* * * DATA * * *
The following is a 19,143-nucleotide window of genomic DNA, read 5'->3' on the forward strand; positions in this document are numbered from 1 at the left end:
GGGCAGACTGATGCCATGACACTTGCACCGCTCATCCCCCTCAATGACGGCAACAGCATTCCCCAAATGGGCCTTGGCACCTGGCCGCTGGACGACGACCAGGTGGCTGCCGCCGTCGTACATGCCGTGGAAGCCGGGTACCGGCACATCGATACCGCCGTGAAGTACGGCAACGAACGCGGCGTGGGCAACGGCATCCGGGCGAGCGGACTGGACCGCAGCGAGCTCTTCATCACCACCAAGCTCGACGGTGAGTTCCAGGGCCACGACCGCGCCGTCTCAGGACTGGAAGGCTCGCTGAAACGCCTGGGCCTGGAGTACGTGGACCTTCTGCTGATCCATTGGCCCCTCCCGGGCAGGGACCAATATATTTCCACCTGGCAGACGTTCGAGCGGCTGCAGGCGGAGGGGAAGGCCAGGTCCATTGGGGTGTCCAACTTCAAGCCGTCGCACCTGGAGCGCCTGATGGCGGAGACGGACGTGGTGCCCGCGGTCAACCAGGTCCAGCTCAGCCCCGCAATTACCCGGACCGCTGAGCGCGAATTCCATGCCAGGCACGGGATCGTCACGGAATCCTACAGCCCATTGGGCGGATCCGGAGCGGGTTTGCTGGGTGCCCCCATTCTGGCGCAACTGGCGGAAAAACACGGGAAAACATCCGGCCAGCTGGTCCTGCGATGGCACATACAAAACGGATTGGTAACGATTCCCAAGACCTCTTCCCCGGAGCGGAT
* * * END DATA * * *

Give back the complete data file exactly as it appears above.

The following is a 19,143-nucleotide window of genomic DNA, read 5'->3' on the forward strand; positions in this document are numbered from 1 at the left end:
GGGCAGACTGATGCCATGACACTTGCACCGCTCATCCCCCTCAATGACGGCAACAGCATTCCCCAAATGGGCCTTGGCACCTGGCCGCTGGACGACGACCAGGTGGCTGCCGCCGTCGTACATGCCGTGGAAGCCGGGTACCGGCACATCGATACCGCCGTGAAGTACGGCAACGAACGCGGCGTGGGCAACGGCATCCGGGCGAGCGGACTGGACCGCAGCGAGCTCTTCATCACCACCAAGCTCGACGGTGAGTTCCAGGGCCACGACCGCGCCGTCTCAGGACTGGAAGGCTCGCTGAAACGCCTGGGCCTGGAGTACGTGGACCTTCTGCTGATCCATTGGCCCCTCCCGGGCAGGGACCAATATATTTCCACCTGGCAGACGTTCGAGCGGCTGCAGGCGGAGGGGAAGGCCAGGTCCATTGGGGTGTCCAACTTCAAGCCGTCGCACCTGGAGCGCCTGATGGCGGAGACGGACGTGGTGCCCGCGGTCAACCAGGTCCAGCTCAGCCCCGCAATTACCCGGACCGCTGAGCGCGAATTCCATGCCAGGCACGGGATCGTCACGGAATCCTACAGCCCATTGGGCGGATCCGGAGCGGGTTTGCTGGGTGCCCCCATTCTGGCGCAACTGGCGGAAAAACACGGGAAAACATCCGGCCAGCTGGTCCTGCGATGGCACATACAAAACGGATTGGTAACGATTCCCAAGACCTCTTCCCCGGAGCGGAT